Redox Signaling & Disease

The discovery of regulated forms of necrotic cell death presents tantalizing possibilities for gaining control over the life and death decisions made by cells in normal tissue homeostasis and in disease. Recent research has uncovered regulatory mechanisms and signaling pathways controlling several different cell death routines including ferroptosis. Ferroptosis has attracted great attention because of its role in a growing number of pathophysiological contexts, such as neurodegeneration, tissue ischemia/reperfusion injury (IRI), early tissue loss and cancer as well as its tractability for pharmacological intervention. Ferroptosis is marked by lethal iron-dependent lipid peroxidation and is clearly distinct from other cell death modalities in cellular, genetic and biochemical terms. Cysteine availability, glutathione (GSH) biosynthesis and proper functioning of the selenoenzyme glutathione peroxidase 4 (GPX4), the key ferroptosis regulator, are at the core of ferroptosis control.

Ingold et all Cell 2018

In this regard, the Conrad laboratory has made several landmark contributions and showed for the first time in 2008 that loss of GPX4 in mice causes a novel non-apoptotic cell death pathway, now known as ferroptosis, and that GPX4 prevents from neurodegeneration. We could further introduce the first in vivo efficacious ferroptosis inhibitor, called liproxstatin-1, discovered in a small molecule high throughput screening campaign performed at Helmholtz Zentrum München. Liproxstatin-1 (being active in the low nanomolar range) not only protects from hepatic ischemia/reperfusion injury and in a genetic model of acute renal failure, but also mitigates neuronal loss in various models of neurodegenerative disease. In close collaboration with the Stem Cell Institute, we could further demonstrate that Liproxstatin-1 boosts direct astrocyte-neuron conversion during neuronal reprogramming. A genome-wide, CRISPR/Cas9-mediated screening approach recently allowed us to identify and characterize the first downstream player in ferroptosis, i.e. acyl-CoA synthetase long-chain family member 4 (ACSL4). Its role in ferroptosis relies on its activity to activate preferably long-chain polyunsaturated fatty acids (PUFAs), which when incorporated into lipid bilayers can undergo lipid peroxidation thereby generating proximate signals of ferroptotic cell death. We could further show that ACSL4 expression predicts sensitivity versus resistance to ferroptosis in a subset of triple negative breast cancer (TNBC) cells.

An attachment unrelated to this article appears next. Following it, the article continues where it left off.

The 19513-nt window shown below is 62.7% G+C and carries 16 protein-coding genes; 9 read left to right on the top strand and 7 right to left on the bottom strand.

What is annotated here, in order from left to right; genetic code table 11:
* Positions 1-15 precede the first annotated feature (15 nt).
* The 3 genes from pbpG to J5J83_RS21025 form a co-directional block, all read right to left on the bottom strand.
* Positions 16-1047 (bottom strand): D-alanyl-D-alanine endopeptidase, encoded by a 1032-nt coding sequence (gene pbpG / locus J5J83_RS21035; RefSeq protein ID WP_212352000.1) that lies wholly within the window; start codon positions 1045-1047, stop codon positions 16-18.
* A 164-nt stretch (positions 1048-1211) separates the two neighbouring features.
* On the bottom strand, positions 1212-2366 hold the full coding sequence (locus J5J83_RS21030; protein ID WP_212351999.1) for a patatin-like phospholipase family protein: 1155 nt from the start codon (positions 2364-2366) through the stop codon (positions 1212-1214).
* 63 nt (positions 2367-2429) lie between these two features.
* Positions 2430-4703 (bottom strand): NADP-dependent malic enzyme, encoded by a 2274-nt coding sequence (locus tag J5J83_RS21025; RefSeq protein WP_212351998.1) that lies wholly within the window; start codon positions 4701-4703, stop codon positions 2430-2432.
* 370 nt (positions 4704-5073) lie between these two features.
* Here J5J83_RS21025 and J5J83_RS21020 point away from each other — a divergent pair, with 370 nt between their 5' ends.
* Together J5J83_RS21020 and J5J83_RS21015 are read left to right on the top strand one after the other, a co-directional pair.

Current research performed in the Conrad laboratory is geared towards the identification and validation of yet unrecognized ferroptosis players/events in vitro and in vivo, the identification and development of novel ferroptosis modulators and the discovery of metabolic biomarkers, the latter being highly relevant to assess the contribution of ferroptosis to human pathologies.